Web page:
Governor's attorney mulling run for county prosecutor

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The chairman of the Marion County Republican party said Thursday that he would be “ecstatic” if Mark Massa, the attorney for Gov. Mitch Daniels, ran for county prosecutor.

The party is without a candidate after Helen Marchal, the chief adviser to current prosecutor Carl Brizzi, withdrew her candidacy on Tuesday. Brizzi announced Jan. 14 that he would not seek a third term.

Massa told IBJ on Thursday that he is “considering” running and said he would need to make a decision soon. The party’s Central Committee will meet Feb. 13 to slate party candidates for the fall ballot.

“Of the [Republican] candidates I know of right now, he’s far and away the most qualified,” said party Chairman Tom John, who already knew of Massa's interest in the position. “But obviously, he’s extremely important to the governor.”

Massa served as a deputy prosecutor under former Marion County prosecutors Steve Goldsmith and Jeff Modisett and for eight years was former prosecutor Scott Newman’s chief counsel. He left the U.S. Attorney’s office as a federal prosecutor in January 2006 to become Daniels’ general counsel.

John said at least a dozen prospects, ranging from judges to defense lawyers, have expressed interest in running as the Republican party’s candidate for county prosecutor.

“But I don’t know how serious they are, quite frankly,” he said.

Democrats have three active candidates vying for the position: County Assessor Greg Bowes; former State Rep. David Orentlicher; and Indianapolis attorney Terry Curry.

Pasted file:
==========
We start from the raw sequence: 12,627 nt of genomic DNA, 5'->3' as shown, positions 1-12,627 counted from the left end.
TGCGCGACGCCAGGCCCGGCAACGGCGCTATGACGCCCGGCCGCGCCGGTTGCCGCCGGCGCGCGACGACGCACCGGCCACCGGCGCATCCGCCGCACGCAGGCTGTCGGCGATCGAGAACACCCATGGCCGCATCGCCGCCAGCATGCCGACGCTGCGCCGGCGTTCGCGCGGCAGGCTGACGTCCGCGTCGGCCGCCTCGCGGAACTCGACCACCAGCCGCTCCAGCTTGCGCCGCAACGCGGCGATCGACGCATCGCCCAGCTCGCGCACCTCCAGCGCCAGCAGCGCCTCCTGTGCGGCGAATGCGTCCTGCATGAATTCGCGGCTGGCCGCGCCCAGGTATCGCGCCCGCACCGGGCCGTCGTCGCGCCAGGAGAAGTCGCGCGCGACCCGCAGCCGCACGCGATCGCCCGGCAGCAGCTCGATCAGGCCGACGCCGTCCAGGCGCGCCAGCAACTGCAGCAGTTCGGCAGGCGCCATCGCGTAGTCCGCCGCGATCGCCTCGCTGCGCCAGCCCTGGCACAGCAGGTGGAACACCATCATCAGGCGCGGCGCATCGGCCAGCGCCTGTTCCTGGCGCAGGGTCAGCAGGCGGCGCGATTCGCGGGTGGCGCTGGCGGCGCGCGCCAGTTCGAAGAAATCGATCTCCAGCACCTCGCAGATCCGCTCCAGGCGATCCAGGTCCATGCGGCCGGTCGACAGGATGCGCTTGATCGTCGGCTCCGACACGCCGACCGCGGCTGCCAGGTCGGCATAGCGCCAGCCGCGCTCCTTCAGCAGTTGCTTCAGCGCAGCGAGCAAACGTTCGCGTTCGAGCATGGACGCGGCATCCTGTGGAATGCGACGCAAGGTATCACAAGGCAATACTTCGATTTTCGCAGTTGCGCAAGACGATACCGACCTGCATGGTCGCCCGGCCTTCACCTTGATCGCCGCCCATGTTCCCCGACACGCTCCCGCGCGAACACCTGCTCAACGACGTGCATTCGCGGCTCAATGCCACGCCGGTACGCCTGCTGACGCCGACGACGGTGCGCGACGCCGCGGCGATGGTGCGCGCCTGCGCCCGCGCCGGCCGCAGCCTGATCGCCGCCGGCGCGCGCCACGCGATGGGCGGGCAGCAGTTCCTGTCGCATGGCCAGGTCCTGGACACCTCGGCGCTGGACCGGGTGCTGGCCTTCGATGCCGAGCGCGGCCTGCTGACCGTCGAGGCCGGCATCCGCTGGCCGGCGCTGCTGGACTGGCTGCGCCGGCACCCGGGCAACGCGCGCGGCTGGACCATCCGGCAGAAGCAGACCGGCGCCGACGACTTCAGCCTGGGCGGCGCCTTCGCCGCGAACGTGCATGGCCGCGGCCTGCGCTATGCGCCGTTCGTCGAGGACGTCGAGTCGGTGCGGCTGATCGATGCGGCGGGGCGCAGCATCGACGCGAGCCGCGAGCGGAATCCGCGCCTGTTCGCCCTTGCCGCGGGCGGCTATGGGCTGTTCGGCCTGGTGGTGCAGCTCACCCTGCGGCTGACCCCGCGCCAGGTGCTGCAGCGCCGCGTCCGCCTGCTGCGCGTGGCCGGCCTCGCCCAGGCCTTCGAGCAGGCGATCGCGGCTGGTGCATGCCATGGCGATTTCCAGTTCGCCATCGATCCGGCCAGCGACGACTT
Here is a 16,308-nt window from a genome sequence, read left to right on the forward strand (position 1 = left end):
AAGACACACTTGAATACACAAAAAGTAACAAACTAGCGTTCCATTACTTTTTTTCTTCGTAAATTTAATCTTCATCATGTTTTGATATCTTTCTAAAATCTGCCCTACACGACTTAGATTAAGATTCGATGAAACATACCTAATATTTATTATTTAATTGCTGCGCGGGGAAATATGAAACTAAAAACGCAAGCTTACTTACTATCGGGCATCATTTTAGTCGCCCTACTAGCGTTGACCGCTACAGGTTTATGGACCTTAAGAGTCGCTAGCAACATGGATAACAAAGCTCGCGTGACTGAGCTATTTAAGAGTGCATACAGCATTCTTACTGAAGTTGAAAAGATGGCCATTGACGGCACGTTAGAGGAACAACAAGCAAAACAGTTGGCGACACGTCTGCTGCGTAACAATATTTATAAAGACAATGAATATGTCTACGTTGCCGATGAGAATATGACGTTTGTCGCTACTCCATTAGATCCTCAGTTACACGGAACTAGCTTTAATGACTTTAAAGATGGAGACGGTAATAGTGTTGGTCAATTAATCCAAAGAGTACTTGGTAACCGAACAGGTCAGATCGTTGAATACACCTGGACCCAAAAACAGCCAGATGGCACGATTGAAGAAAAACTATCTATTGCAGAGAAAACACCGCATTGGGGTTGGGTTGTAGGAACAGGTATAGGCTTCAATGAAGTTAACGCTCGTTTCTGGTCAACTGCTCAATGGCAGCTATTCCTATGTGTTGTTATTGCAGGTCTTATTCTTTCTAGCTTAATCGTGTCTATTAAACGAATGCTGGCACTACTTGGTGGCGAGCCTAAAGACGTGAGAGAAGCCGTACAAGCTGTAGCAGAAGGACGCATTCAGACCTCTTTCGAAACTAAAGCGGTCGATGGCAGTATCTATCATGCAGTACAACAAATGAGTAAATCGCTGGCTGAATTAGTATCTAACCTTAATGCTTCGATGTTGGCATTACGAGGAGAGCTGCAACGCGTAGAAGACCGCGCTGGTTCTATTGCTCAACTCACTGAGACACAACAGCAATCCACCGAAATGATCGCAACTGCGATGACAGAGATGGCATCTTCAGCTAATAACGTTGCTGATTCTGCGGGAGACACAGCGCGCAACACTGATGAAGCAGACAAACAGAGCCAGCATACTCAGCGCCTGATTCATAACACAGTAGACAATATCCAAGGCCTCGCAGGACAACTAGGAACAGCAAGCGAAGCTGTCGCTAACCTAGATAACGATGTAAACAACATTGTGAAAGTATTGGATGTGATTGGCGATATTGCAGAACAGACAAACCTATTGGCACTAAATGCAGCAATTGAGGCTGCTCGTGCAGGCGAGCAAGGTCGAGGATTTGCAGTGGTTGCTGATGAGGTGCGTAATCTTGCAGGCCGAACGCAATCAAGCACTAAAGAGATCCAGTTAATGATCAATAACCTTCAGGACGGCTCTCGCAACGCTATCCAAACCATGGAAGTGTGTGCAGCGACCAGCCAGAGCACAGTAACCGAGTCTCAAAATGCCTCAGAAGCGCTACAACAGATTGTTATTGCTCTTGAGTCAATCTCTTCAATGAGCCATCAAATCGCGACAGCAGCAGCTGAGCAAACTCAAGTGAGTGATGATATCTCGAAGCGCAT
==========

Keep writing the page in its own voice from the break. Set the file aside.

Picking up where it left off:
• Massa unopposed
    According to the Secretary of State's website, Mark Massa will be running unopposed in the Republican primary. He also has a new website up, www.markmassa.com that is pretty interesting.

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  1. I took Bruce's comments to highlight a glaring issue when it comes to a state's image, and therefore its overall branding. An example is Michigan vs. Indiana. Michigan has done an excellent job of following through on its branding strategy around "Pure Michigan", even down to the detail of the rest stops. Since a state's branding is often targeted to visitors, it makes sense that rest stops, being that point of first impression, should be significant. It is clear that Indiana doesn't care as much about the impression it gives visitors even though our branding as the Crossroads of America does place importance on travel. Bruce's point is quite logical and accurate.

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